|Interaction||Components & Design|
This time, you’re not competing with other players, either. Disaster on Everest is a solitaire game where you control a group of six tourists and two guides on a peaceful stroll up one of the world’s highest mountains. You start out from High Camp in beautiful weather, with not a cloud in the sky. Every turn you move either both your guides, or one guide and two tourists, or you move four tourists and let your guides sleep in for a change. Tourists on their own move from zero to two spaces. Moving zero spaces is not very helpful, of course, that’s where the guides come in. Guides move up to six spaces on a turn and they may drag one client with them for two spaces. Except if they are fast, then they can drag someone for three spaces. Or if they are strong, then they can take two people. Some guides even have both traits, and we call them incredibly useful.
Imagine, for a moment, that you were a very irresponsible adventure travel agency? So irresponsible, in fact, that you send two guides with a group of tourists up to the summit of Mount Everest, knowing that a storm is coming. At least the irresponsibility is not your fault, the agency is sending the tourists up rather than giving their money back because of bad weather, you’re just trying to keep them alive now. We’re back in the Himalaya, but this time it’s not with professional climbers conquering K2, it’s with the guide team of Thrill Seekers, or maybe Summit Insanity, walking a group of adventurous middle management types up the presumably much safer Everest.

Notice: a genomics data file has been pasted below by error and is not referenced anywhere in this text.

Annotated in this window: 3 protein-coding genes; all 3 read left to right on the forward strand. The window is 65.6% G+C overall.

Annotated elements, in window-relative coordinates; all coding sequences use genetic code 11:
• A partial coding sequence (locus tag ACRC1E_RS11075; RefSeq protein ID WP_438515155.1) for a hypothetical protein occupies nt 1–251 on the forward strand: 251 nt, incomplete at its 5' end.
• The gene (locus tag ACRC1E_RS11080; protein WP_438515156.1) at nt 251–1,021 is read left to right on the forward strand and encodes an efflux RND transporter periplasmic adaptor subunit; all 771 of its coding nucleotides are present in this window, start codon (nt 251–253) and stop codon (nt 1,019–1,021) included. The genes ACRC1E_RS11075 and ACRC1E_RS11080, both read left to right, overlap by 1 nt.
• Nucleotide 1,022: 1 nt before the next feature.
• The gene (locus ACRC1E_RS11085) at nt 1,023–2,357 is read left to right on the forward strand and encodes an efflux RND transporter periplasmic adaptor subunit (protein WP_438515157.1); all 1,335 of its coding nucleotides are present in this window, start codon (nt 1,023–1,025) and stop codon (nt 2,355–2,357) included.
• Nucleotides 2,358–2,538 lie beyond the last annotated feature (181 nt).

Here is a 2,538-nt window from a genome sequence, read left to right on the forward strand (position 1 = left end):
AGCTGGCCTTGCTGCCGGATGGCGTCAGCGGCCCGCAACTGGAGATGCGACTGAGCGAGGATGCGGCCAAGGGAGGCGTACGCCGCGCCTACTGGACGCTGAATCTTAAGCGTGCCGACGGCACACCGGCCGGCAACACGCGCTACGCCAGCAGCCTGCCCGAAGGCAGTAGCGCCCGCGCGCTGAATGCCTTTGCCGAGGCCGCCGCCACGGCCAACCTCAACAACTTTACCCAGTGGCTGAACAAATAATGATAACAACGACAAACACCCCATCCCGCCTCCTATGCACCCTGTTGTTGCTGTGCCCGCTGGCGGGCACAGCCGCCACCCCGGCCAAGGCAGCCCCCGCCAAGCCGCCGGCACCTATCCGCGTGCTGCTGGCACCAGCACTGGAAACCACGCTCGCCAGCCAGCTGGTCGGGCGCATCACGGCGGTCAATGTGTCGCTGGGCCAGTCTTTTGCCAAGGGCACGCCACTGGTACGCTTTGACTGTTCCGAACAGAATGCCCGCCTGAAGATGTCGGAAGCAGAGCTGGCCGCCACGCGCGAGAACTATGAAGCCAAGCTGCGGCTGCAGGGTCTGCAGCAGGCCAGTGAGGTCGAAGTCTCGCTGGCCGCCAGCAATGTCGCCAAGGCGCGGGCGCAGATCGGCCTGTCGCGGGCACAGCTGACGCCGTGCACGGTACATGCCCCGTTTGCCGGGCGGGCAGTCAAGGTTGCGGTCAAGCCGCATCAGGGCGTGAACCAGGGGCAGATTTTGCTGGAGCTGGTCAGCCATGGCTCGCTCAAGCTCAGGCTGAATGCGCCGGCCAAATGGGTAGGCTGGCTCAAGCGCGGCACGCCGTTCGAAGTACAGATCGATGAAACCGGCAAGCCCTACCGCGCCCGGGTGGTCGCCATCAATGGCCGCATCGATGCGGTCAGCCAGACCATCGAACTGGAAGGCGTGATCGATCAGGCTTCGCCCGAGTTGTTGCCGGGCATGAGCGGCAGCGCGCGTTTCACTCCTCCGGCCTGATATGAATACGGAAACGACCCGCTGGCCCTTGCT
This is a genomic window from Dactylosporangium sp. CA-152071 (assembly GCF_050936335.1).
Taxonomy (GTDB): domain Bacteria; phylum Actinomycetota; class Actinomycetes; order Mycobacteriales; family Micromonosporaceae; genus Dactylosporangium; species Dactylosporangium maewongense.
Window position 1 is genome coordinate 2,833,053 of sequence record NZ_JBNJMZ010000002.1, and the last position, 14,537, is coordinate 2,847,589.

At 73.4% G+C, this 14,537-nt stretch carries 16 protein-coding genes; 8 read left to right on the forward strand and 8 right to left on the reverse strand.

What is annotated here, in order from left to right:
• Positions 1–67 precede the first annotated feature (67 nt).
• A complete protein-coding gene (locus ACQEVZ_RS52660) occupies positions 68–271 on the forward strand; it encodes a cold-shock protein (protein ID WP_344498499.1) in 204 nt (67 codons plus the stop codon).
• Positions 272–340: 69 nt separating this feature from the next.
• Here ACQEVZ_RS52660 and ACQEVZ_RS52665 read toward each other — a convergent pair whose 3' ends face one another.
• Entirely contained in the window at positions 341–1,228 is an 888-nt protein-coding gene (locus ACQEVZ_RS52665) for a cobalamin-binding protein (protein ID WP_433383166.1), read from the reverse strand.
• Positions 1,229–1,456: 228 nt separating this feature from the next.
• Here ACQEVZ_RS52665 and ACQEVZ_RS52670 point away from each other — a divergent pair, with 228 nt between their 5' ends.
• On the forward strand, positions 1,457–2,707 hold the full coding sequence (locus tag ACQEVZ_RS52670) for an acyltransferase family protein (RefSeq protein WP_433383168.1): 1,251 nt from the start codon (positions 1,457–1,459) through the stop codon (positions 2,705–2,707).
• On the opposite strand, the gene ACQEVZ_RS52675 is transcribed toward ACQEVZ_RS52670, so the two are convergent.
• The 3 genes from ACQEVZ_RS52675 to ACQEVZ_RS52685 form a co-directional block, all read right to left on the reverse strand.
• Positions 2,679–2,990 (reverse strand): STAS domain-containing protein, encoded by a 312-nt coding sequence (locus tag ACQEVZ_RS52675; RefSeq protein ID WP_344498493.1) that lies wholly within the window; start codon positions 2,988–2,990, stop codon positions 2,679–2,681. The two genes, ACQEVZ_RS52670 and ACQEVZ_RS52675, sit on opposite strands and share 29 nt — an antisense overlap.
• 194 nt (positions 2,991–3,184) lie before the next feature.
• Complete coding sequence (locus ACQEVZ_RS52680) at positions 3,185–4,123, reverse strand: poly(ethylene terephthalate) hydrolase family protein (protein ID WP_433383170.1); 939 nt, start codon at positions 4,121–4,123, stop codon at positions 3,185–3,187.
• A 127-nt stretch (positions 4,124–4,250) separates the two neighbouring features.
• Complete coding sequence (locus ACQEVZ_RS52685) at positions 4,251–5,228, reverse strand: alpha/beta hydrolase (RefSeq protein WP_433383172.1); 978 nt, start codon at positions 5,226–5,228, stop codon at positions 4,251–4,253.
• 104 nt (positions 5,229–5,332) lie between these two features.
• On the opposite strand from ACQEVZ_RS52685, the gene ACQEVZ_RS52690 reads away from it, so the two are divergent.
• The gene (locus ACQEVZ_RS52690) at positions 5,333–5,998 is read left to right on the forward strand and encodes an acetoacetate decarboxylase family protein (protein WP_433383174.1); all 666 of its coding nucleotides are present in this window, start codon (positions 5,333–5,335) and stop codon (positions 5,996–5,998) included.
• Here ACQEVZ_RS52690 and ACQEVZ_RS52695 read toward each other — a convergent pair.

So far, everything would be a walk in the, admittedly rather elevated, park. But before you get to move each round, you draw an event token. What you do with that event token is a very interesting dilemma indeed. You can just not to anything with it, in that case no event is triggered. Sounds good, right? Only that in that case, the token goes on the storm bar, and with six tokens there, the storm starts. Ten more tokens and the game ends and every client still on the mountain has a good chance to die in which case they won’t pay. So orders from management are to keep people alive. To hold off the storm, or slow it down when it’s already there, you can choose to buy the event token for prestige points of which you have 18 to start with and may very rarely gain two more when a Good Reviews event comes up. Here’s the kicker, though: some events are good for you, giving you extra movement points or helpful equipment, but those are mostly expensive to buy. Avalanches and other such fun diversions, on the other hand, are cheap and slow you down or even kill one of your clients outright, based on a die roll. Your decision is: take only the good events and the storm will hit you soon, delay the storm and suffer right now.